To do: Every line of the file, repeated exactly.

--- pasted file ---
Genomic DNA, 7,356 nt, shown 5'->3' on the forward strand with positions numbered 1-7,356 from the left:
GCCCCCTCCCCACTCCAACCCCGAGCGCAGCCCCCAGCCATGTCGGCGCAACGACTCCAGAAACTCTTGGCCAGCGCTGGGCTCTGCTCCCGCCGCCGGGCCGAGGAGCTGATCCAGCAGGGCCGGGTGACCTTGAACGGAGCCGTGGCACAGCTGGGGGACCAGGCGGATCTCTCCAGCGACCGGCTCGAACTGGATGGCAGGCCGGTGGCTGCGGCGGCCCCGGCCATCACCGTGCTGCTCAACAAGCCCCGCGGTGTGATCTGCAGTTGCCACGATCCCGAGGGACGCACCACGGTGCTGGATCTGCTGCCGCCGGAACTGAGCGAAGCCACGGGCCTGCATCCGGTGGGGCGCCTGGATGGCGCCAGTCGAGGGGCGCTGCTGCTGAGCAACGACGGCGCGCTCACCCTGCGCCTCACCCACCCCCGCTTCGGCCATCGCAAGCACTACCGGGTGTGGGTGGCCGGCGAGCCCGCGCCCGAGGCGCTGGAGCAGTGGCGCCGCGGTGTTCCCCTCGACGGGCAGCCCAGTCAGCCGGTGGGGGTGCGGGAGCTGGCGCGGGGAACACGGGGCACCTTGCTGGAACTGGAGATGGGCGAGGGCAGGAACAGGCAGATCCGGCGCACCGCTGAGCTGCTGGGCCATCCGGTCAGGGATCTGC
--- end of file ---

Genomic DNA, 7,356 nt, shown 5'->3' on the forward strand with positions numbered 1-7,356 from the left:
GCCCCCTCCCCACTCCAACCCCGAGCGCAGCCCCCAGCCATGTCGGCGCAACGACTCCAGAAACTCTTGGCCAGCGCTGGGCTCTGCTCCCGCCGCCGGGCCGAGGAGCTGATCCAGCAGGGCCGGGTGACCTTGAACGGAGCCGTGGCACAGCTGGGGGACCAGGCGGATCTCTCCAGCGACCGGCTCGAACTGGATGGCAGGCCGGTGGCTGCGGCGGCCCCGGCCATCACCGTGCTGCTCAACAAGCCCCGCGGTGTGATCTGCAGTTGCCACGATCCCGAGGGACGCACCACGGTGCTGGATCTGCTGCCGCCGGAACTGAGCGAAGCCACGGGCCTGCATCCGGTGGGGCGCCTGGATGGCGCCAGTCGAGGGGCGCTGCTGCTGAGCAACGACGGCGCGCTCACCCTGCGCCTCACCCACCCCCGCTTCGGCCATCGCAAGCACTACCGGGTGTGGGTGGCCGGCGAGCCCGCGCCCGAGGCGCTGGAGCAGTGGCGCCGCGGTGTTCCCCTCGACGGGCAGCCCAGTCAGCCGGTGGGGGTGCGGGAGCTGGCGCGGGGAACACGGGGCACCTTGCTGGAACTGGAGATGGGCGAGGGCAGGAACAGGCAGATCCGGCGCACCGCTGAGCTGCTGGGCCATCCGGTCAGGGATCTGC